Rottweiler Hip Dysplasia

Hip dysplasia is common among Rottweilers. In some cases, it may be prevented, but in others, it may just be a piece of your dog's genetic makeup.

Hip Dysplasia in Rottweilers

Hip dysplasia is a progressive disease of the hip joints that leads to arthritis and may eventually prevent your dog from walking without a limp. In severe cases, it can be crippling.

It's caused by an abnormality in the hip joints that prevents the hip bones from fitting into their joints, which can cause looseness and damage to the cartilage and joint tissue.

Symptoms include difficulty walking and jumping, difficulty getting up from lying down and reluctance to participate in activities that your dog once enjoyed.

Genetic Components of Hip Dysplasia

Many breeds are more likely to develop hip dysplasia, such as Rottweilers, which is often caused by the genetic component. The predisposition for hip dysplasia can be inherited, and this is often the worst kind. Rottweilers as young as a few months can begin to show signs of hip dysplasia, which will usually require surgery at some point in life.

Once you have adopted a dog, there's nothing you can do about his genes. However, you can reduce the likelihood of adopting a Rottweiler with hip dysplasia if you ask the breeder for proof of good hips in the line he or she is breeding. If the breeder is unwilling to provide this, you should be unwilling to adopt one of the puppies.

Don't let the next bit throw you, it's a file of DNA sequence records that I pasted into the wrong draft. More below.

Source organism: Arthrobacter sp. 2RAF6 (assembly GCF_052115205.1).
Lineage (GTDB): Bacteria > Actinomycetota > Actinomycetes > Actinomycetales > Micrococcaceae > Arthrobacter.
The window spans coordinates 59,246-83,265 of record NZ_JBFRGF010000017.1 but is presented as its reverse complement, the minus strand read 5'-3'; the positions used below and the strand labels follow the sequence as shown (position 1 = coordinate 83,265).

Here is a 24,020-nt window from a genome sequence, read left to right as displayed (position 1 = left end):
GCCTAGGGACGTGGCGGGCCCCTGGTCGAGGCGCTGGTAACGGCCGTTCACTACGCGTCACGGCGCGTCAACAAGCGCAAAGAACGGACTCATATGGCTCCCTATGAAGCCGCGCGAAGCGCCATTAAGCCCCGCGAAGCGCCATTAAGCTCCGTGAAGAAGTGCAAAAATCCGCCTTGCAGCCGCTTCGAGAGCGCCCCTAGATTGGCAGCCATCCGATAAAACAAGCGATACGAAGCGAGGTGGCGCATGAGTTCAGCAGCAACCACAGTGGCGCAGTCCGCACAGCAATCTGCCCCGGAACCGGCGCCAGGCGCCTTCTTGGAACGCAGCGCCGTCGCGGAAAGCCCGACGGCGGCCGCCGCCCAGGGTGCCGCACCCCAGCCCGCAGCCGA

The best way to prevent hip dysplasia is to stop breeding dogs who have the disease. Some dogs may develop hip dysplasia in old age, but it's important for breeders to stop lines that have the genetic predisposition.

Prevention of Hip Dysplasia

Hip dysplasia is most common among large breed dogs, such a Rottweilers, which can grow quickly and easily injure themselves. Because of this, it's important to monitor your Rottweiler's exercise during critical growing periods.

Until your Rott is six months old, maybe even nine months, his exercise should be limited. Swimming is a great exercise, and walks, especially on soft surfaces, such as grass, are also fine. However, you should avoid any activity that involves a lot of running and jumping.

If you allow your dog on the furniture or in the car, consider purchasing ramps so they don't have to jump. Jumping off objects and running down stairs are especially difficult on the joints.

Glucosamine and chondroitin supplements are also thought to slow the progression of joint disease. Though it may not help once the disease has set in, many experts believe that  proactive treatment can slow the onset. Glucosamine and chondroitin are natural amino acids found in the joint tissue and cartilage, so supplementing the existing tissue can help joints last longer.

In addition, be sure to keep the weight off your Rottie. Overweight Rottweilers are much more likely to develop hip dysplasia, so cut back your dog's food if he appears to be putting on weight. Feeding less of a high quality food is a great way to shave the calories since many commercial brands have cheap fillers that pack on the pounds without providing a lot of nutrition.